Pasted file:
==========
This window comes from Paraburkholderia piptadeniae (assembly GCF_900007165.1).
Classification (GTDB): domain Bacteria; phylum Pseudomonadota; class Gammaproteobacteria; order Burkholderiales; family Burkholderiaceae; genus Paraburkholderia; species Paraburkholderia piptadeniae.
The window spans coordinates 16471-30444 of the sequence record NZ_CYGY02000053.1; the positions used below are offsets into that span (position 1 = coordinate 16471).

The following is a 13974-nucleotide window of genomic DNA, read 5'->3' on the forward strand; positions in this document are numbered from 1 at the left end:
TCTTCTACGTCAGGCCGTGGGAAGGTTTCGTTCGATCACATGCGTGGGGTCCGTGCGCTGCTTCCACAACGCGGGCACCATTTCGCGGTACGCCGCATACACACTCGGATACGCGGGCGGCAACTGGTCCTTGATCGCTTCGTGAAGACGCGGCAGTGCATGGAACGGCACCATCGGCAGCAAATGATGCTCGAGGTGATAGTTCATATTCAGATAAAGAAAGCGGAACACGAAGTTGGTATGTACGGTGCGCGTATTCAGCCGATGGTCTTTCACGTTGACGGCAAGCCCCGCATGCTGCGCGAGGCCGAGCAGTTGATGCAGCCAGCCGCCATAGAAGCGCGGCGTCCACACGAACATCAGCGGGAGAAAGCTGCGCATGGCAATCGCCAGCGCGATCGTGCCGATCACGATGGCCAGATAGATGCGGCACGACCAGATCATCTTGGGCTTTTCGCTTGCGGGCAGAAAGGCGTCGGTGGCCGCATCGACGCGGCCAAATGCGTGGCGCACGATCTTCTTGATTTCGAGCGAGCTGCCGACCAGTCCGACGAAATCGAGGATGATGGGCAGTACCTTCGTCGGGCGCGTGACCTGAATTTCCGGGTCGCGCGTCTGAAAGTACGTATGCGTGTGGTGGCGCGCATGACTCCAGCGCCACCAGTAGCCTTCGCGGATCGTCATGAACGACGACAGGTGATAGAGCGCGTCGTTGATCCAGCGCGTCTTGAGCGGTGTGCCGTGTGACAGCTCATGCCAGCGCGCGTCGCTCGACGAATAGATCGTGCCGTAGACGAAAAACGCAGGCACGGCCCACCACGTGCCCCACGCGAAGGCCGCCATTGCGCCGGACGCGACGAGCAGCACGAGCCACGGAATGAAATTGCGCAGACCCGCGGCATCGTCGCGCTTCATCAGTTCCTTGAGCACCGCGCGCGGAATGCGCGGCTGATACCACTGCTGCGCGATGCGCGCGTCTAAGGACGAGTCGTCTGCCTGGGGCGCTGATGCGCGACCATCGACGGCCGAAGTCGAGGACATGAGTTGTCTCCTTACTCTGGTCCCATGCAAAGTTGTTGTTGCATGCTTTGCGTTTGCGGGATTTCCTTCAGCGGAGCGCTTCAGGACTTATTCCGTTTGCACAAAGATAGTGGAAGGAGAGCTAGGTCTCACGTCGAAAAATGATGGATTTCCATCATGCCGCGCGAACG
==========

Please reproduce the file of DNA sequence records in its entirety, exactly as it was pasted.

This window comes from Paraburkholderia piptadeniae (assembly GCF_900007165.1).
Classification (GTDB): domain Bacteria; phylum Pseudomonadota; class Gammaproteobacteria; order Burkholderiales; family Burkholderiaceae; genus Paraburkholderia; species Paraburkholderia piptadeniae.
The window spans coordinates 16471-30444 of the sequence record NZ_CYGY02000053.1; the positions used below are offsets into that span (position 1 = coordinate 16471).

The following is a 13974-nucleotide window of genomic DNA, read 5'->3' on the forward strand; positions in this document are numbered from 1 at the left end:
TCTTCTACGTCAGGCCGTGGGAAGGTTTCGTTCGATCACATGCGTGGGGTCCGTGCGCTGCTTCCACAACGCGGGCACCATTTCGCGGTACGCCGCATACACACTCGGATACGCGGGCGGCAACTGGTCCTTGATCGCTTCGTGAAGACGCGGCAGTGCATGGAACGGCACCATCGGCAGCAAATGATGCTCGAGGTGATAGTTCATATTCAGATAAAGAAAGCGGAACACGAAGTTGGTATGTACGGTGCGCGTATTCAGCCGATGGTCTTTCACGTTGACGGCAAGCCCCGCATGCTGCGCGAGGCCGAGCAGTTGATGCAGCCAGCCGCCATAGAAGCGCGGCGTCCACACGAACATCAGCGGGAGAAAGCTGCGCATGGCAATCGCCAGCGCGATCGTGCCGATCACGATGGCCAGATAGATGCGGCACGACCAGATCATCTTGGGCTTTTCGCTTGCGGGCAGAAAGGCGTCGGTGGCCGCATCGACGCGGCCAAATGCGTGGCGCACGATCTTCTTGATTTCGAGCGAGCTGCCGACCAGTCCGACGAAATCGAGGATGATGGGCAGTACCTTCGTCGGGCGCGTGACCTGAATTTCCGGGTCGCGCGTCTGAAAGTACGTATGCGTGTGGTGGCGCGCATGACTCCAGCGCCACCAGTAGCCTTCGCGGATCGTCATGAACGACGACAGGTGATAGAGCGCGTCGTTGATCCAGCGCGTCTTGAGCGGTGTGCCGTGTGACAGCTCATGCCAGCGCGCGTCGCTCGACGAATAGATCGTGCCGTAGACGAAAAACGCAGGCACGGCCCACCACGTGCCCCACGCGAAGGCCGCCATTGCGCCGGACGCGACGAGCAGCACGAGCCACGGAATGAAATTGCGCAGACCCGCGGCATCGTCGCGCTTCATCAGTTCCTTGAGCACCGCGCGCGGAATGCGCGGCTGATACCACTGCTGCGCGATGCGCGCGTCTAAGGACGAGTCGTCTGCCTGGGGCGCTGATGCGCGACCATCGACGGCCGAAGTCGAGGACATGAGTTGTCTCCTTACTCTGGTCCCATGCAAAGTTGTTGTTGCATGCTTTGCGTTTGCGGGATTTCCTTCAGCGGAGCGCTTCAGGACTTATTCCGTTTGCACAAAGATAGTGGAAGGAGAGCTAGGTCTCACGTCGAAAAATGATGGATTTCCATCATGCCGCGCGAACG